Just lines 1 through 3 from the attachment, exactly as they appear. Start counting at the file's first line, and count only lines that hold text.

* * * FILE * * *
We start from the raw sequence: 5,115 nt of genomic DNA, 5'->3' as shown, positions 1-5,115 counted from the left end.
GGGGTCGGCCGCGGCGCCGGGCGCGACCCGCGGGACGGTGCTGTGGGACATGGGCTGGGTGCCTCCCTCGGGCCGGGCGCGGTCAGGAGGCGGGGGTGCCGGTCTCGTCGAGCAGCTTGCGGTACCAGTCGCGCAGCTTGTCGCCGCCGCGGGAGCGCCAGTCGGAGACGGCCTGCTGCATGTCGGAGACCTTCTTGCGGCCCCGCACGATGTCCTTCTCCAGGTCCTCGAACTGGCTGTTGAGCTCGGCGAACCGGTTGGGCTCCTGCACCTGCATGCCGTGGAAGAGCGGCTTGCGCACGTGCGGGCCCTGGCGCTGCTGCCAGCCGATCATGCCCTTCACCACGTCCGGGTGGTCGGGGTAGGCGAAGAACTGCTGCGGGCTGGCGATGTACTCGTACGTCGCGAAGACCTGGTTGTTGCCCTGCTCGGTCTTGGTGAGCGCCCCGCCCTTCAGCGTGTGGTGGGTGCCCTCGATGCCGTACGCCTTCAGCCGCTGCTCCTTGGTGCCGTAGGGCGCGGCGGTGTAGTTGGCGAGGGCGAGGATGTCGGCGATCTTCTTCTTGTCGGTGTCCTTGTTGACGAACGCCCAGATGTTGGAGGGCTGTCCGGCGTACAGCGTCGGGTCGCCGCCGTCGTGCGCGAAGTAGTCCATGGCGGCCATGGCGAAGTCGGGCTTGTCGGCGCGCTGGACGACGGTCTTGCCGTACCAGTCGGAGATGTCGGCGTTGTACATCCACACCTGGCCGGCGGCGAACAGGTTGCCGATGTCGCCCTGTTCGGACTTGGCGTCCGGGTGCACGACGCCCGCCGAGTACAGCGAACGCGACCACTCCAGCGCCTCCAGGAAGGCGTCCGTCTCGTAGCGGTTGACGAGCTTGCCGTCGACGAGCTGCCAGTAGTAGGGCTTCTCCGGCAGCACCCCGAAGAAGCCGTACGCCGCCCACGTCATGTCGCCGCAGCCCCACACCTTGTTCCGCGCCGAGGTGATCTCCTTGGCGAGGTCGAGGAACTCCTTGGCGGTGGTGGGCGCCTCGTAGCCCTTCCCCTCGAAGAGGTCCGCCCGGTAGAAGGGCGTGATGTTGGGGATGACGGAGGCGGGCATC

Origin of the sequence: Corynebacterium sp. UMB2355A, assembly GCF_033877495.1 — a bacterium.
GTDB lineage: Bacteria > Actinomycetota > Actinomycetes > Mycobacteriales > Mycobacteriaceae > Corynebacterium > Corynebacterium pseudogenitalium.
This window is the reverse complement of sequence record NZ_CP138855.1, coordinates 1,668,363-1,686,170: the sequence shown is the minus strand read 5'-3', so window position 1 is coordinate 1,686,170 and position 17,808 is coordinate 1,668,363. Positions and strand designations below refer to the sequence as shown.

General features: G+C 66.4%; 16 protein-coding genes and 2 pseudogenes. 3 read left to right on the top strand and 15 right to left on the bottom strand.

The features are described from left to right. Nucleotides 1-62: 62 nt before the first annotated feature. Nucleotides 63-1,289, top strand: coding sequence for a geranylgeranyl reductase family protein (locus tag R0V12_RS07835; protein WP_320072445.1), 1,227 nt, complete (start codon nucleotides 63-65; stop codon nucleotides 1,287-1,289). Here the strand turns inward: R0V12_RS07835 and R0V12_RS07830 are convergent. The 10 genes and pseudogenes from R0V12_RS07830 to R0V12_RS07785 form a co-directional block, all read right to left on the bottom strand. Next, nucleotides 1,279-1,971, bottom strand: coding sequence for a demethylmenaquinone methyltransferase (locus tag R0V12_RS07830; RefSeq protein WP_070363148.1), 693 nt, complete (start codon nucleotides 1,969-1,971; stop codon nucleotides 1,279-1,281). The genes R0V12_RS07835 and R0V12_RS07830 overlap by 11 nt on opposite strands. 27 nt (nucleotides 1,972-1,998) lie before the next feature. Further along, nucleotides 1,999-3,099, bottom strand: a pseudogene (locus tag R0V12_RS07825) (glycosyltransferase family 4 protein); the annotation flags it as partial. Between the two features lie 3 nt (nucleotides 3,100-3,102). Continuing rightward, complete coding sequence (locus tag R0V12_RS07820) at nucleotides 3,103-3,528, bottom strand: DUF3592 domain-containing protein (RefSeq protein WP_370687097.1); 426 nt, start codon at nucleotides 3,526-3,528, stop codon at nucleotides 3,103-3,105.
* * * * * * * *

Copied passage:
We start from the raw sequence: 5,115 nt of genomic DNA, 5'->3' as shown, positions 1-5,115 counted from the left end.
GGGGTCGGCCGCGGCGCCGGGCGCGACCCGCGGGACGGTGCTGTGGGACATGGGCTGGGTGCCTCCCTCGGGCCGGGCGCGGTCAGGAGGCGGGGGTGCCGGTCTCGTCGAGCAGCTTGCGGTACCAGTCGCGCAGCTTGTCGCCGCCGCGGGAGCGCCAGTCGGAGACGGCCTGCTGCATGTCGGAGACCTTCTTGCGGCCCCGCACGATGTCCTTCTCCAGGTCCTCGAACTGGCTGTTGAGCTCGGCGAACCGGTTGGGCTCCTGCACCTGCATGCCGTGGAAGAGCGGCTTGCGCACGTGCGGGCCCTGGCGCTGCTGCCAGCCGATCATGCCCTTCACCACGTCCGGGTGGTCGGGGTAGGCGAAGAACTGCTGCGGGCTGGCGATGTACTCGTACGTCGCGAAGACCTGGTTGTTGCCCTGCTCGGTCTTGGTGAGCGCCCCGCCCTTCAGCGTGTGGTGGGTGCCCTCGATGCCGTACGCCTTCAGCCGCTGCTCCTTGGTGCCGTAGGGCGCGGCGGTGTAGTTGGCGAGGGCGAGGATGTCGGCGATCTTCTTCTTGTCGGTGTCCTTGTTGACGAACGCCCAGATGTTGGAGGGCTGTCCGGCGTACAGCGTCGGGTCGCCGCCGTCGTGCGCGAAGTAGTCCATGGCGGCCATGGCGAAGTCGGGCTTGTCGGCGCGCTGGACGACGGTCTTGCCGTACCAGTCGGAGATGTCGGCGTTGTACATCCACACCTGGCCGGCGGCGAACAGGTTGCCGATGTCGCCCTGTTCGGACTTGGCGTCCGGGTGCACGACGCCCGCCGAGTACAGCGAACGCGACCACTCCAGCGCCTCCAGGAAGGCGTCCGTCTCGTAGCGGTTGACGAGCTTGCCGTCGACGAGCTGCCAGTAGTAGGGCTTCTCCGGCAGCACCCCGAAGAAGCCGTACGCCGCCCACGTCATGTCGCCGCAGCCCCACACCTTGTTCCGCGCCGAGGTGATCTCCTTGGCGAGGTCGAGGAACTCCTTGGCGGTGGTGGGCGCCTCGTAGCCCTTCCCCTCGAAGAGGTCCGCCCGGTAGAAGGGCGTGATGTTGGGGATGACGGAGGCGGGCATC

Origin of the sequence: Corynebacterium sp. UMB2355A, assembly GCF_033877495.1 — a bacterium.